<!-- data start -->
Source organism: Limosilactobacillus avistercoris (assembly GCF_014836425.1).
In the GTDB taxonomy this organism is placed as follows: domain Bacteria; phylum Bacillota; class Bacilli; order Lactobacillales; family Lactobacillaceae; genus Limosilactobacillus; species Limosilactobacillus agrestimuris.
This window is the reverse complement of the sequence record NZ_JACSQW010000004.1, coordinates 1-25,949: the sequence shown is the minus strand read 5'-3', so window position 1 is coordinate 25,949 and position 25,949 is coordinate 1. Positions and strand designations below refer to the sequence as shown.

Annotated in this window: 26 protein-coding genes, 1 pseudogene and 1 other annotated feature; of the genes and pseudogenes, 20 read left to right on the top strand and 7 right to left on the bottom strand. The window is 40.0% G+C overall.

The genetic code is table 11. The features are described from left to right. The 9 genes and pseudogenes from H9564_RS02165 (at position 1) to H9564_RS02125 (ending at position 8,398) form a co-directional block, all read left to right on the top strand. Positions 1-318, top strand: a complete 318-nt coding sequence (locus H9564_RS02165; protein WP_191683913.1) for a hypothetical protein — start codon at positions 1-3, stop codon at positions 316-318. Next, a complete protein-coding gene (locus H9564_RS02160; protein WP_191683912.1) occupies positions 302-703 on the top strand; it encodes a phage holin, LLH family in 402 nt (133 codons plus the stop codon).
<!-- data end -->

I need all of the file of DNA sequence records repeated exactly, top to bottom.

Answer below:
Source organism: Limosilactobacillus avistercoris (assembly GCF_014836425.1).
In the GTDB taxonomy this organism is placed as follows: domain Bacteria; phylum Bacillota; class Bacilli; order Lactobacillales; family Lactobacillaceae; genus Limosilactobacillus; species Limosilactobacillus agrestimuris.
This window is the reverse complement of the sequence record NZ_JACSQW010000004.1, coordinates 1-25,949: the sequence shown is the minus strand read 5'-3', so window position 1 is coordinate 25,949 and position 25,949 is coordinate 1. Positions and strand designations below refer to the sequence as shown.

Annotated in this window: 26 protein-coding genes, 1 pseudogene and 1 other annotated feature; of the genes and pseudogenes, 20 read left to right on the top strand and 7 right to left on the bottom strand. The window is 40.0% G+C overall.

The genetic code is table 11. The features are described from left to right. The 9 genes and pseudogenes from H9564_RS02165 (at position 1) to H9564_RS02125 (ending at position 8,398) form a co-directional block, all read left to right on the top strand. Positions 1-318, top strand: a complete 318-nt coding sequence (locus H9564_RS02165; protein WP_191683913.1) for a hypothetical protein — start codon at positions 1-3, stop codon at positions 316-318. Next, a complete protein-coding gene (locus H9564_RS02160; protein WP_191683912.1) occupies positions 302-703 on the top strand; it encodes a phage holin, LLH family in 402 nt (133 codons plus the stop codon).